Then (in those maps files) you'll see memory starting at 0x4000000. This is where mmap() allocates memory. In any but an idiot-simple assembly language program, the dynamic linker will have mapped libc and a bunch of other stuff into this area. Protection can be read/write/exec, so "p" would depend on what mmap() had done. I think trying to access memory in that numerical range that *hadn't* been mmapped would segfault - haven't tried it. That 0x4000000 number is the default - we can ask to mmap memory at other numerical ranges that we normally wouldn't have access to, such as below 0x08048000. I don't know what the "limit" is - answer in getrlimit, perhaps?

Above that is the stack - starts at 0xC0000000 and works down, so when we first see it, it's probably 0xBFFF???? - since args and environment pointers are on the stack at startup, the exact number is not predictable. Stack should be readable/writeable/executable, I think, so "p" ought to work in that range. The stack is "dynamic" - if we run off the bottom of it, the memory-manager will map in a new page for us, and we can keep going. This is accomplished (I understand) by a "guard page" below the valid stack pages, marked "not present". If we attempt to access this, it causes a page fault, but instead of throwing SIGSEGV, the handler maps in a new page for us... and presumably a new guard page under it. I imagine this comes to an end when the stack, going down, meets mmapped memory, going up. Dunno what happens, but I'll bet it's not good! Above 0xC0000000, dunno.

You may be able to predict whether accessing "p" would segfault or not by abusing another system call. I've used access(). Supposed to tell us if a *file* is accessable (or exists) for read/write, etc. But if the "path" (first) parameter points outside of valid memory, instead of segfaulting, returns -EFAULT. We don't *expect* there to be a file at "p", so we don't expect it to succeed, but if the error is -EFAULT, don't try to access "*p"! (this technique gives puzzling results in certain Slackware distros, in an xterm only - very strange!) I just noticed in the man page that getrlimit and getrusage behave the same way if the pointer to buffer (structure) is out of range, so maybe we could kill two birds with one stone! Experiment - it's only ones and zeros! :)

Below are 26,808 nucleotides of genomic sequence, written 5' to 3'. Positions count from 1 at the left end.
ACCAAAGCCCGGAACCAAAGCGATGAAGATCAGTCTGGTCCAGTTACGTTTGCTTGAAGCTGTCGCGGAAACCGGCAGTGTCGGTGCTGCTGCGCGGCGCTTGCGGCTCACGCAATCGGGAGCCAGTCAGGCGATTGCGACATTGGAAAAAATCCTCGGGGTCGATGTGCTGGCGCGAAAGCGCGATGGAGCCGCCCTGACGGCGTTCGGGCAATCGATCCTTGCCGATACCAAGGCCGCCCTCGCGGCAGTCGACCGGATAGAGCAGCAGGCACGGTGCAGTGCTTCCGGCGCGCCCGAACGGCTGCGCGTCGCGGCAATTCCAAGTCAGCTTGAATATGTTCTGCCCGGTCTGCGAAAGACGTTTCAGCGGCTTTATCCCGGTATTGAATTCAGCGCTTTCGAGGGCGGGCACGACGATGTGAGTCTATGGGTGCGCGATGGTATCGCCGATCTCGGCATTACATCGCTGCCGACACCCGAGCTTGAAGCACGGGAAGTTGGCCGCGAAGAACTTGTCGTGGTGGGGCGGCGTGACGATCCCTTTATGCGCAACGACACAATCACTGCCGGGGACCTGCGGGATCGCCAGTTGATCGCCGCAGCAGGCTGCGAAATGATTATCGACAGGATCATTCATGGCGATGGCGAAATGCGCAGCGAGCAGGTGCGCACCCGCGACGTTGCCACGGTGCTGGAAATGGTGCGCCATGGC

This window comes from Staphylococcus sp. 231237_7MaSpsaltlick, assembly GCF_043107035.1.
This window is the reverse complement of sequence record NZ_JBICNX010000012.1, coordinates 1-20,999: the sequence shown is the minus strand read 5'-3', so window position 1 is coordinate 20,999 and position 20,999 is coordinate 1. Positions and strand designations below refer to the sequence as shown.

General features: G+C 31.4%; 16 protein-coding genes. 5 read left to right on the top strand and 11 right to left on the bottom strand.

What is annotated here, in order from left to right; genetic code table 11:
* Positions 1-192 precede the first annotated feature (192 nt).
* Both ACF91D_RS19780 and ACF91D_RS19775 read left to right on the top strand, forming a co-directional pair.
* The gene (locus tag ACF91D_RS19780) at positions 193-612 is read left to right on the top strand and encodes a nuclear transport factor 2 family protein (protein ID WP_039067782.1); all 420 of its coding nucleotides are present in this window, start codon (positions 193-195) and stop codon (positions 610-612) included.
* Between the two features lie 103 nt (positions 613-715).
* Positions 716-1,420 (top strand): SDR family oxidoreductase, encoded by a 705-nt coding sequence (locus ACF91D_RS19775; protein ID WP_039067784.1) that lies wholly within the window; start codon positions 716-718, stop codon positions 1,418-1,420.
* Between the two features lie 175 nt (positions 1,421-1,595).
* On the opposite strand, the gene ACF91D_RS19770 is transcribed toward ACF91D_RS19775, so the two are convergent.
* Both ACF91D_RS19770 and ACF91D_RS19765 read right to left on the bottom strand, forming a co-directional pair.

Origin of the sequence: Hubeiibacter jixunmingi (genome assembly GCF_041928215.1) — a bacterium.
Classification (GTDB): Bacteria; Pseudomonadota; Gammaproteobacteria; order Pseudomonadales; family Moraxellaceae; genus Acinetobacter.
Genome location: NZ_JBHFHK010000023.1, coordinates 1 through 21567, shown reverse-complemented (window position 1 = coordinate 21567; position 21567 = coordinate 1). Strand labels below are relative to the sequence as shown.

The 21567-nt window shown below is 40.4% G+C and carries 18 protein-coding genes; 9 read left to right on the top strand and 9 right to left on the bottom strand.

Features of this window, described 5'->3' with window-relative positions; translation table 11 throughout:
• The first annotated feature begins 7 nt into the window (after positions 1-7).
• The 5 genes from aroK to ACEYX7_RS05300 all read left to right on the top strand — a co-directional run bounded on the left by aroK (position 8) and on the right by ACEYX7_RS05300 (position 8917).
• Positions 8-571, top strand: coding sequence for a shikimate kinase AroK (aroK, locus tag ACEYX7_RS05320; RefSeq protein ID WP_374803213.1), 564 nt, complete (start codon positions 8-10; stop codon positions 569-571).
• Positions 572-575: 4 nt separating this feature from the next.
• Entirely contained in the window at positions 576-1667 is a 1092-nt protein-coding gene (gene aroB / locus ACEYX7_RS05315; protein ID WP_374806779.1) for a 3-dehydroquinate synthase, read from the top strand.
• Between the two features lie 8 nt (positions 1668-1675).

But to get back to your question, if you wanted to know if some arbitrary address in your process - say 0x0804A000 - was allocated to another program - say by reading the other program's /proc/<pid>/maps file - you'd probably find that it was. Yet the two programs don't conflict! This is made possible by the magic of "virtual memory". I'm fuzzy on the details, but essentially our "memory addresses" are actually indexes into page tables (a heirarchy of 'em) which eventually say what physical memory is involved. If any! If your system is out of physical memory, the memory manager will swap some page(s) of RAM off to disk (your swap partition), and map that physical memory into a process that needs it. If that swapped out page is then needed, it's swapped back to physical RAM - perhaps not at the same address it was at before... (this slows the system, so we want to avoid it)

So even if you could find out that virtual 0x08048001 (the letter 'E' in your ELF header, most likely) was at physical 0x1234, it wouldn't help you much. 0x08048001 is also allocated to "Program B", but not at the same physical address - at least, not at the same time - unless your memory-manager's broken.

So it isn't really possible/useful to do what you want. A Protected Mode OS is protected from *us*, y'know! But you *can* get some information about memory usage. Besides the /proc/<pid>/maps files, look at /proc/meminfo. Running "top" (as root) and watching it for a while is interesting, too. Memory usage doesn't stand still! I imagine that the source code for "top" and/or whoever is creating /proc/meminfo would probably be enlightening, if you want to get into it at that level.

Best,
Frank